It can be hard to follow all the rules and names in the grappling world for people immersed in it, let alone for casual viewers. For example, the terms submission wrestling, submission grappling, BJJ, and no-gi are thrown around for things that look the same on the surface but, in reality, aren’t. So, what’s the difference, then?
The key difference between Brazilian Jiu-Jitsu and submission wrestling is that BJJ practitioners wear a gi, which is used during grappling as a weapon and to manipulate the opponent. Submission wrestling is an umbrella term for no-gi grappling styles and competitions with slightly different rules than pure BJJ, and techniques from other styles are more commonly used.
Brazilian Jiu-Jitsu and submission wrestling have seen an enormous rise in mainstream popularity over the last few years, and knowing all the details about both can be helpful for practitioners and spectators alike.
Let me start by saying submission wrestling and submission grappling are technically the same thing, worded differently.
The two are also used interchangeably with no-gi BJJ, but this is only partially correct, and we will look at why further in the article. But first, let’s go over the main differences in detail to see what separates Brazilian jiu-jitsu from submission wrestling.
The single most crucial aspect that determines almost everything else is the clothing. Traditional BJJ is done with a gi, also called a kimono, which can be grabbed, pulled, and used as a weapon to manipulate the opponent.
This drastically changes the grappling game and is the main factor influencing the other differences between the styles.
In submission wrestling, there is no gi, and grapplers wear tight rash guards and BJJ shorts and can even be topless under some rules. The shirts and shorts cannot be grabbed or manipulated in any way. This difference is more significant than a layman may think.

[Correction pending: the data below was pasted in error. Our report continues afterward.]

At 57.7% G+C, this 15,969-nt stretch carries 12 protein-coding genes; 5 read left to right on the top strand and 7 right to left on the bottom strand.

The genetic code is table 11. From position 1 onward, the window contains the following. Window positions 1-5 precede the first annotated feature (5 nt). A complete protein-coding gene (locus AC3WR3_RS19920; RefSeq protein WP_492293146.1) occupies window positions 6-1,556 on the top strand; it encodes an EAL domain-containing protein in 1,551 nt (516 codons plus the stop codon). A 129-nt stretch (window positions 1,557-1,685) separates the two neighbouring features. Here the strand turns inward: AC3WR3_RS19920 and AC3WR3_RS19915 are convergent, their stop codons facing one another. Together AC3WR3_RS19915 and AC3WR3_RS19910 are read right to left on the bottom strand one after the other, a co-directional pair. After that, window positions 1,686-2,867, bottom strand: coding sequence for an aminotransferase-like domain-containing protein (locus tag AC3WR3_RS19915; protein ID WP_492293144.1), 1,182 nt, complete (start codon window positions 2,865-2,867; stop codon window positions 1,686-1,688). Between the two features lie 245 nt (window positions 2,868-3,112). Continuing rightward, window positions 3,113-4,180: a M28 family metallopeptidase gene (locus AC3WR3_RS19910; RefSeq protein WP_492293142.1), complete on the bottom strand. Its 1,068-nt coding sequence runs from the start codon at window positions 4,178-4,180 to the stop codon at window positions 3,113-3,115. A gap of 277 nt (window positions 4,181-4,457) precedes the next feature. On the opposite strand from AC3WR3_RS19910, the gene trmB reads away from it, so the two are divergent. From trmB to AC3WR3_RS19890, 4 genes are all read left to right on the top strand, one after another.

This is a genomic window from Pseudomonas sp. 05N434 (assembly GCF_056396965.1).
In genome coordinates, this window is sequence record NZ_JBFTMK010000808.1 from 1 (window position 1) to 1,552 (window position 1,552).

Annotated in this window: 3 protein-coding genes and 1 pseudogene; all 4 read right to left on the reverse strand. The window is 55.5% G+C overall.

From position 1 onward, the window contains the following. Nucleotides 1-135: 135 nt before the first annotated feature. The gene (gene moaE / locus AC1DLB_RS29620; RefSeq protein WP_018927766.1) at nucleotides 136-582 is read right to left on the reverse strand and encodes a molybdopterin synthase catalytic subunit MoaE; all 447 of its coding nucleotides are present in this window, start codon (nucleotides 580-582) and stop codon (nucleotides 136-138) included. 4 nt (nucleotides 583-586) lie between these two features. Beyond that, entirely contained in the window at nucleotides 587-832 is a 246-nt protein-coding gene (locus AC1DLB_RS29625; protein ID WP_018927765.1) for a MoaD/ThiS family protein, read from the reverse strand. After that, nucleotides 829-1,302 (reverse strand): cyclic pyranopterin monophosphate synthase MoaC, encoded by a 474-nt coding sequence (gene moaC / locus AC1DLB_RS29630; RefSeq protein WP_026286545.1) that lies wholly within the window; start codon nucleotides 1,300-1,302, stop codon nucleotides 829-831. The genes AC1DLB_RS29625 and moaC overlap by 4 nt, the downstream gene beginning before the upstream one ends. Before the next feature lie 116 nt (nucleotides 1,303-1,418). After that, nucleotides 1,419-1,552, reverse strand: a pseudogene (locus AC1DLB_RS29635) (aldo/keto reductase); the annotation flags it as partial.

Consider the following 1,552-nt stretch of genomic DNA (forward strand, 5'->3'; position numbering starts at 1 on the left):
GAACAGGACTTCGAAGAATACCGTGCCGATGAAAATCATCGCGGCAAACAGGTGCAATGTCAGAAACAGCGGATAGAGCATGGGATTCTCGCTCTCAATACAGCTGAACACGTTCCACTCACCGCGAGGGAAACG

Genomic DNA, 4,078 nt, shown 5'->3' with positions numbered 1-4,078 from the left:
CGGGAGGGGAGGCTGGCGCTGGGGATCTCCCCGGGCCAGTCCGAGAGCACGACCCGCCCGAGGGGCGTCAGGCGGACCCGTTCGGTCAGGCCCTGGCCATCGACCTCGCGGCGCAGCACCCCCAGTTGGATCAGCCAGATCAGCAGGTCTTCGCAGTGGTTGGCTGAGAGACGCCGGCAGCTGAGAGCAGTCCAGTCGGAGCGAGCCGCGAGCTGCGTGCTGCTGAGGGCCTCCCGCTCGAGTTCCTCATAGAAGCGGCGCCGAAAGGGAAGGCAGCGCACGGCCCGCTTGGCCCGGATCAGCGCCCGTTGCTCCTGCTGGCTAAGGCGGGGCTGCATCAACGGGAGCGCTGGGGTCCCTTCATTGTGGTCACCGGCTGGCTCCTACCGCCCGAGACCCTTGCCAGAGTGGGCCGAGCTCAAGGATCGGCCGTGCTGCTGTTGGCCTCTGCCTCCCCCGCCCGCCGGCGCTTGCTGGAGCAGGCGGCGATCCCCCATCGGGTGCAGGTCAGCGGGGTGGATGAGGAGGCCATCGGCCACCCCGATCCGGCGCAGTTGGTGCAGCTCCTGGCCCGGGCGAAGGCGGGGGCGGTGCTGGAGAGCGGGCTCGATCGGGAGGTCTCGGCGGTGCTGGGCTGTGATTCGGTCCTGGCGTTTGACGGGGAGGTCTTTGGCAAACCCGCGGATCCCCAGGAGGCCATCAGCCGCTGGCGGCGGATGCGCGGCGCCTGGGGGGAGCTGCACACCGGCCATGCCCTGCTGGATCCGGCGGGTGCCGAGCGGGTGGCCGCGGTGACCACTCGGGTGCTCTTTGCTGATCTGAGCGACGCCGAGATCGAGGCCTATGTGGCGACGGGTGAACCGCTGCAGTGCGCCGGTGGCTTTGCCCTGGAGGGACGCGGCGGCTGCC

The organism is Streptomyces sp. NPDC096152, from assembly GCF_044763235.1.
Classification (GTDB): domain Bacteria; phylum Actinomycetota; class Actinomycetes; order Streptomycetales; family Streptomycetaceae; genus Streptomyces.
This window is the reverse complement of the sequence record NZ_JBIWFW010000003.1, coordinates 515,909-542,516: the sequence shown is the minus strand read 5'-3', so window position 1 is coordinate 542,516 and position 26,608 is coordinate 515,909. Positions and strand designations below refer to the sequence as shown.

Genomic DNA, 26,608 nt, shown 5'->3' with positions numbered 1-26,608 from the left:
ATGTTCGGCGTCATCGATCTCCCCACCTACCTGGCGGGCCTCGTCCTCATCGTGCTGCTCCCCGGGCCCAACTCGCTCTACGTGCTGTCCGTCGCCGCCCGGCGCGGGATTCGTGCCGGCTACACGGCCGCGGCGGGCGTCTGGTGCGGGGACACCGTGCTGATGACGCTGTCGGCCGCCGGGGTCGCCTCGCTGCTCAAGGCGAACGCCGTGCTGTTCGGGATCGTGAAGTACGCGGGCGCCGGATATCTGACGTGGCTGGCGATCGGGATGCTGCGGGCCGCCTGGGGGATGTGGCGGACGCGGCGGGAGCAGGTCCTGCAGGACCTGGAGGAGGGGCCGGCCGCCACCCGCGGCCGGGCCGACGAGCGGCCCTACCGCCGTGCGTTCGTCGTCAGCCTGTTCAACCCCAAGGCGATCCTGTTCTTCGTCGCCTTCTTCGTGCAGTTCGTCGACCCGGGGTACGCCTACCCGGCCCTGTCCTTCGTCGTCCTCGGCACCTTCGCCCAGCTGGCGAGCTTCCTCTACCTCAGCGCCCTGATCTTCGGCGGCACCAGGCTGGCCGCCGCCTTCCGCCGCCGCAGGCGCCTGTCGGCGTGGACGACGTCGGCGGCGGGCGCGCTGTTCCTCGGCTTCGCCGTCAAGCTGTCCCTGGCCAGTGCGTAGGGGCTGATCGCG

Friction And Speed
The heavy cotton gi provides a lot of friction in two ways. First, the fabric-to-fabric contact creates friction but soaks up sweat. In comparison, without it, grapplers quickly become like human eels and are much harder to hold on to.
The other major way the gi slows the overall grappling speed down is by the grips it allows. You can grab every part of your or the opponent’s gi, including the lapel, sleeve, or legs. These solid grips cannot be easily broken and drastically slow the pace. Acquiring and breaking gi grips is a major element of BJJ absent in no-gi and submission wrestling.
The lack of friction and grips makes submission grappling matches usually faster and more dynamic. Static positions quickly become scrambles, with less room for a slow and methodical approach.
The gi readjustment is another method by which it slows down competition. According to IBJJF regulations, competitors are given a maximum of 20 seconds to readjust their gis, which, in more extreme cases, may amount to a couple of minutes of downtime. There are no such breaks in submission grappling.
The gi provides many grips and more submission opportunities, namely, gi chokes. A full arsenal of chokes is only available thanks to the lapel and sleeves, like bow and arrow, baseball bat, brabo, and many others.
The gi also makes other chokes like the darce and anaconda harder to pull off because the gi gets in the way.
But an extensive element missing from gi BJJ are leg locks. Over the past few years, leg entanglements and leg submissions have completely changed how submission grappling matches are played, as they have become a core element for every high-level grappler.
In BJJ, heel hooks are banned even at the black belt level, and knee bars, ankle locks, and calf slicers are not allowed for the lower belts. Having the option to go for gi chokes and not allowing many leg attacks makes BJJ tactics quite different from no-gi and submission wrestling ones.
Physical attributes like strength, speed, and endurance are more critical in submission grappling than in BJJ, which is a continuation of the previous points. The more dynamic matches and lack of secure grips mean you must rely more on your athleticism than you would in the gi.